Alice is also a framework for opening a modern quantum physics experiment to people who do not work directly in the laboratory. The target group for such a framework could be the public engaging in citizen science, physics students from all over the world gaining hands on experience in a state-of-the-art experiment or theoretical physicists eager to try out their wild ideas about how particular quantum systems behave.
This concept was applied in the Alice Challenge where almost 800 people from all over the world participated in a citizen science experiment to create the biggest Bose-Einstein condensate, the coldest matter in the universe. On the same occasion, we opened our lab for theoretical physicists from Ulm in Germany to remotely control the experiment, trying out optimisation algorithms on the same problem. Here is the video we created to explain the science behind the experiment to the Alice Challenge participants:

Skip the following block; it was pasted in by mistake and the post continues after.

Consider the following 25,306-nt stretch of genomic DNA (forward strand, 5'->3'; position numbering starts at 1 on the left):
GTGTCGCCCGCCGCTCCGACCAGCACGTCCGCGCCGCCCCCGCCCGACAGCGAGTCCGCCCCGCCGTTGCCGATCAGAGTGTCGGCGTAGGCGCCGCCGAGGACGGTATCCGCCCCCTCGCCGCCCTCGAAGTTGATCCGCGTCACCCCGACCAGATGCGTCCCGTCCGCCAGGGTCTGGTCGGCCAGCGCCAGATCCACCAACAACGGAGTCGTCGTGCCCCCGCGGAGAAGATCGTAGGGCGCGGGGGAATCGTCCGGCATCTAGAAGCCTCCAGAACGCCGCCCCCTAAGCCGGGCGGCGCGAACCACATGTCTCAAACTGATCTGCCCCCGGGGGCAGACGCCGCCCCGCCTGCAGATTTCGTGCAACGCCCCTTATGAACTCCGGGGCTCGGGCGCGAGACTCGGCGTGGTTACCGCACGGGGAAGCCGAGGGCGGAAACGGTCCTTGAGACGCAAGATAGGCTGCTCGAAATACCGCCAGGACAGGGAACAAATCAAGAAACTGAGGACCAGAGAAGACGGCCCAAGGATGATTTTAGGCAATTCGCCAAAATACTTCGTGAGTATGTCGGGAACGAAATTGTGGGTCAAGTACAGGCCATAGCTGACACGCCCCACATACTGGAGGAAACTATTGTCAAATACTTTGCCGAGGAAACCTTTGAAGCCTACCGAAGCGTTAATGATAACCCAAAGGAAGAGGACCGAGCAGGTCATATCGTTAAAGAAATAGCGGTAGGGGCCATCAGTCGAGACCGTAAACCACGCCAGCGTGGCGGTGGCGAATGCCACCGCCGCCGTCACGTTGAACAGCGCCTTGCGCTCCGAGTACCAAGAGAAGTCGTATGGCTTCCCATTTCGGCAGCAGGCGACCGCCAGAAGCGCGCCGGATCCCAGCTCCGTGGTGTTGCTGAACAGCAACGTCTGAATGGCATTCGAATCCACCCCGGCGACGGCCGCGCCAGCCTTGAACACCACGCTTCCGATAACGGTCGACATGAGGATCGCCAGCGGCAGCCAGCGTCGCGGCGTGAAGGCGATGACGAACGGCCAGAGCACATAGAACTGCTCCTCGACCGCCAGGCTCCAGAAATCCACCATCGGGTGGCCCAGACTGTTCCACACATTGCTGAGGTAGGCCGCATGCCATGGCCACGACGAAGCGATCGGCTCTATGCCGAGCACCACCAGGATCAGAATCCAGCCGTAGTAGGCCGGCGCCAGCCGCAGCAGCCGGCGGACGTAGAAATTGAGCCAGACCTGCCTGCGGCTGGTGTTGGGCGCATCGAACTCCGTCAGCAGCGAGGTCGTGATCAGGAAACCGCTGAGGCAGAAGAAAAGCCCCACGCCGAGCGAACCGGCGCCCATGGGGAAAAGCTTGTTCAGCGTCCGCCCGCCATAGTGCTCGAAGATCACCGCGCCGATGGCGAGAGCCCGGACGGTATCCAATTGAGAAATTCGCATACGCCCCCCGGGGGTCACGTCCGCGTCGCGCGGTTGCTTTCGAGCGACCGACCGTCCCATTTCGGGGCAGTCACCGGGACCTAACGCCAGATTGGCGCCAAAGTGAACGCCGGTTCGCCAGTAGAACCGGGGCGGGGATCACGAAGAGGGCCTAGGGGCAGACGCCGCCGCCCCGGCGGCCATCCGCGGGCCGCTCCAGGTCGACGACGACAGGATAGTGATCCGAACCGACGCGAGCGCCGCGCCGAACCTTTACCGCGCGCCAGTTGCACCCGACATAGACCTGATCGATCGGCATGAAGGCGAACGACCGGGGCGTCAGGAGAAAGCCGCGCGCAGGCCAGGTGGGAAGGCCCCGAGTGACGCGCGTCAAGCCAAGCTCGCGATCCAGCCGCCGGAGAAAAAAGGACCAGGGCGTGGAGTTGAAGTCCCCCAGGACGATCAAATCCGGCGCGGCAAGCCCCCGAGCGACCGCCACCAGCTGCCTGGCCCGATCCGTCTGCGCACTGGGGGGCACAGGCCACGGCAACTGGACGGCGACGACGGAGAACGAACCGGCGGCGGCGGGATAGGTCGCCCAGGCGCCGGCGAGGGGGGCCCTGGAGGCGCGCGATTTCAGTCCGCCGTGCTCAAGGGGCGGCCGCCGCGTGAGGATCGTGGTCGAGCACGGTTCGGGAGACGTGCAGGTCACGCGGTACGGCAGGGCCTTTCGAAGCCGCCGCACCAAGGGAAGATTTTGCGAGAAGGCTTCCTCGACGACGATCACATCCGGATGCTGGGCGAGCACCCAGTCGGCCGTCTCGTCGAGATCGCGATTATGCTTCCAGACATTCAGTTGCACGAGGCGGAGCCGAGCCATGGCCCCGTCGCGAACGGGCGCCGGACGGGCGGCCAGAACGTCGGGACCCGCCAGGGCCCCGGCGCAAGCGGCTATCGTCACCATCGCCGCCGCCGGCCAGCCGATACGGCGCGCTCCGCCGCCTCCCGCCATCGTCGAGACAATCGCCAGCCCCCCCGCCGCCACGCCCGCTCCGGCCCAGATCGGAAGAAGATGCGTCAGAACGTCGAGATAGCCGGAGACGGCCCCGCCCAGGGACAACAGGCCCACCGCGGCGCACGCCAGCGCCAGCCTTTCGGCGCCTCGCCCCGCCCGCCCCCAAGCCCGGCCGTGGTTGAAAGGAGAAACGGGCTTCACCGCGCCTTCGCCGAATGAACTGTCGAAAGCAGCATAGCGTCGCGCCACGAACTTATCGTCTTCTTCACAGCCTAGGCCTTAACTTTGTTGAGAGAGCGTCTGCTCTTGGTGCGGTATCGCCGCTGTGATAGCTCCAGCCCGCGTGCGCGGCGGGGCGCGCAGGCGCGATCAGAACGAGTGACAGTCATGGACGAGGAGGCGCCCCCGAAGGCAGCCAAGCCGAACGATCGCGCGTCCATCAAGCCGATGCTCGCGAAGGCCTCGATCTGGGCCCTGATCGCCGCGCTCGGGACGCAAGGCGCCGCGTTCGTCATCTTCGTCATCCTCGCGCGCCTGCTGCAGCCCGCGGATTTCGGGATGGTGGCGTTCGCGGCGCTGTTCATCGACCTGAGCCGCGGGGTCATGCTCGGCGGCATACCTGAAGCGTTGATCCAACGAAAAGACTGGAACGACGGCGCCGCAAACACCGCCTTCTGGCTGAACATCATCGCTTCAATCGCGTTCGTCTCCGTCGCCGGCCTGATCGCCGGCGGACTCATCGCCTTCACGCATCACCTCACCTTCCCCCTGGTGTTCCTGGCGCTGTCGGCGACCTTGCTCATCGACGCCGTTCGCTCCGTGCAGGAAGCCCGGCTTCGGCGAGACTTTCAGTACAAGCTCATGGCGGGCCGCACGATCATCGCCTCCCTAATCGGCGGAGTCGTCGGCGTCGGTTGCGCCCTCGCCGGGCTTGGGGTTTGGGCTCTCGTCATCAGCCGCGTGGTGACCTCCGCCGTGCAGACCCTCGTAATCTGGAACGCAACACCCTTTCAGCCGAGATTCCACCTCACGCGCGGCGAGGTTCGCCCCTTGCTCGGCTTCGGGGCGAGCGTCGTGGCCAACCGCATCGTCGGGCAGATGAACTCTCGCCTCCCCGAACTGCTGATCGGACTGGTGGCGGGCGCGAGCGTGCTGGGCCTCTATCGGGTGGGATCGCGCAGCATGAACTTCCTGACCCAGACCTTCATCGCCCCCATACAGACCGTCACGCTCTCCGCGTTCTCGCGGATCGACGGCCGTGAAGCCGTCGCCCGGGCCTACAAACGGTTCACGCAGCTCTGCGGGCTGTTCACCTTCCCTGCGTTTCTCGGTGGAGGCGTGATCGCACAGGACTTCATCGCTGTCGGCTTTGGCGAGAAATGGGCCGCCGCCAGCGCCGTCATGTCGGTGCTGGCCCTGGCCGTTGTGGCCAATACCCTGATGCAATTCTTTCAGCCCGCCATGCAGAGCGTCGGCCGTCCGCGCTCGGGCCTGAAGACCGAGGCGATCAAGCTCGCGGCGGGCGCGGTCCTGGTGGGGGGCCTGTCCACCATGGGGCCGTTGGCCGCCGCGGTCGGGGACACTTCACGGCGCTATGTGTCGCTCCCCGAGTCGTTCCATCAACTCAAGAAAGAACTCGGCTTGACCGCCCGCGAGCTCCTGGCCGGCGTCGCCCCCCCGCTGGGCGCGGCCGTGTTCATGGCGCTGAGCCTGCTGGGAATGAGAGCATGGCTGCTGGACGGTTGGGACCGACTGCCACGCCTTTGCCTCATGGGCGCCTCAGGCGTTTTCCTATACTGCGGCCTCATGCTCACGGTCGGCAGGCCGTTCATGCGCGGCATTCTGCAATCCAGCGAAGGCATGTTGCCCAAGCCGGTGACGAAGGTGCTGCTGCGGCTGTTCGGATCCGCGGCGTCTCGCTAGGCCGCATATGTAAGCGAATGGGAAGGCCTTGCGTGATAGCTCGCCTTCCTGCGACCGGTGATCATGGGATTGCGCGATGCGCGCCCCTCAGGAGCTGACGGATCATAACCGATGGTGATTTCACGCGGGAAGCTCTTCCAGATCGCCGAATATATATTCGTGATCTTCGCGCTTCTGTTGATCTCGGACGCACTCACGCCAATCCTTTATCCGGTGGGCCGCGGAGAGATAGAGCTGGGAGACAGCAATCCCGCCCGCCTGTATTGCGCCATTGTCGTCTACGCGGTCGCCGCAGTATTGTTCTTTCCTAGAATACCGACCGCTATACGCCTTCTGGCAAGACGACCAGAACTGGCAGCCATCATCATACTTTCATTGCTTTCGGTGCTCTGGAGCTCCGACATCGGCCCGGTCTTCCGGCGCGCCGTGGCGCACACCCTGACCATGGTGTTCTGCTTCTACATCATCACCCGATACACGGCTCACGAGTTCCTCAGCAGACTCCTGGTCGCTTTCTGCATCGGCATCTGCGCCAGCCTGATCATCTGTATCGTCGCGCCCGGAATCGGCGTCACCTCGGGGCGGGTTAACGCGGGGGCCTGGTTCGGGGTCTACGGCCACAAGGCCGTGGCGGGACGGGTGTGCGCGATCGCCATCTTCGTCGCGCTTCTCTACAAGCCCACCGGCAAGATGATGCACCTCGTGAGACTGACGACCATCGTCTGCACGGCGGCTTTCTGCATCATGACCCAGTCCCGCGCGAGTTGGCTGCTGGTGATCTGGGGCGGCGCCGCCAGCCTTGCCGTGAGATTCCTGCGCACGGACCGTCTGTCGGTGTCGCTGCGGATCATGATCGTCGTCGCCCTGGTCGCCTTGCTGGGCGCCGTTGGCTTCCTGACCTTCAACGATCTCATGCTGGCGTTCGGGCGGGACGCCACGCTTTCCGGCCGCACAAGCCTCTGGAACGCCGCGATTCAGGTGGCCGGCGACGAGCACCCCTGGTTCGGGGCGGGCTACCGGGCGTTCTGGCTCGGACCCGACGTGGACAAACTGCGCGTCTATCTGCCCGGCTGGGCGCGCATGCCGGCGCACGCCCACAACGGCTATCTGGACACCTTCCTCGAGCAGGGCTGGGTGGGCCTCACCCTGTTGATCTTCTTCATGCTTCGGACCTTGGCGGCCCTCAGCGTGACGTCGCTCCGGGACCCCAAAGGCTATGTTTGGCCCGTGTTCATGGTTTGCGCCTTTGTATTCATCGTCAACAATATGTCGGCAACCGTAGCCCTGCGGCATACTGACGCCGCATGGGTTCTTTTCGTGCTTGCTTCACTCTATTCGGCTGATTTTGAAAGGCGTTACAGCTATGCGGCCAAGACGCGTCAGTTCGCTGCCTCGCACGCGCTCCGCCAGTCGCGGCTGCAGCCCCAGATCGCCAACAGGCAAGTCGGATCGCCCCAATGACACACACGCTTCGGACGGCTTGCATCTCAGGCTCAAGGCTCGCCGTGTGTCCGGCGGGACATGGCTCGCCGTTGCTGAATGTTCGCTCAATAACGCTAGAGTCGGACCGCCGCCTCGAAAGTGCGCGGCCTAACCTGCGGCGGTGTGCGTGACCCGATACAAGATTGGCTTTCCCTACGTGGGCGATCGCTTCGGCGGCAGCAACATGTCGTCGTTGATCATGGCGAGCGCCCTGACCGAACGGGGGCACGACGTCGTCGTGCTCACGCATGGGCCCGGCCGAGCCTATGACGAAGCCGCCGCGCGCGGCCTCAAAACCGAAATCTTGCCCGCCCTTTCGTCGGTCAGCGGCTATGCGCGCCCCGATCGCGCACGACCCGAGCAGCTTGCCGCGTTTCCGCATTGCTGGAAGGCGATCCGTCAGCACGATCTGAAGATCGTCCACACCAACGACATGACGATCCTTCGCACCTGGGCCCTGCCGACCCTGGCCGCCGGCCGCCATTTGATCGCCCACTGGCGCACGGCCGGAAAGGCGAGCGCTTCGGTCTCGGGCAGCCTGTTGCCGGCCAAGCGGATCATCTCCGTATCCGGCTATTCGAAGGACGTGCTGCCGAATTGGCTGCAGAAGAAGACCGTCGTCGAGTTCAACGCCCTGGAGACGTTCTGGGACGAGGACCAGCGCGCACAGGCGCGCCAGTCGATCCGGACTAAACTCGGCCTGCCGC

We are currently building a flexible experiment where we will be able to trap single atoms in an optical lattice, where the atoms will be a bit like eggs in an egg tray created by laser light, or in arbitrarily shaped optical potentials (hills, mountains, valleys) generated with Digital Micromirror Devices, which is like a small projector. We have played a bit with the capabilities of these devices and even managed to trap an atomic cloud in a heart shaped box:
In the future, we want to open this new platform for experimenting with a system of atoms on a grid, in a heart or whatever kind of landscape you can think of, dear user. Like in the Alice challenge and our hit game Quantum Moves, we see the future control interface to our experiment to be game like, where no expert knowledge of quantum physics is necessary to contribute to the science we do.
Next, read about:
Alice: A flexible experimental control system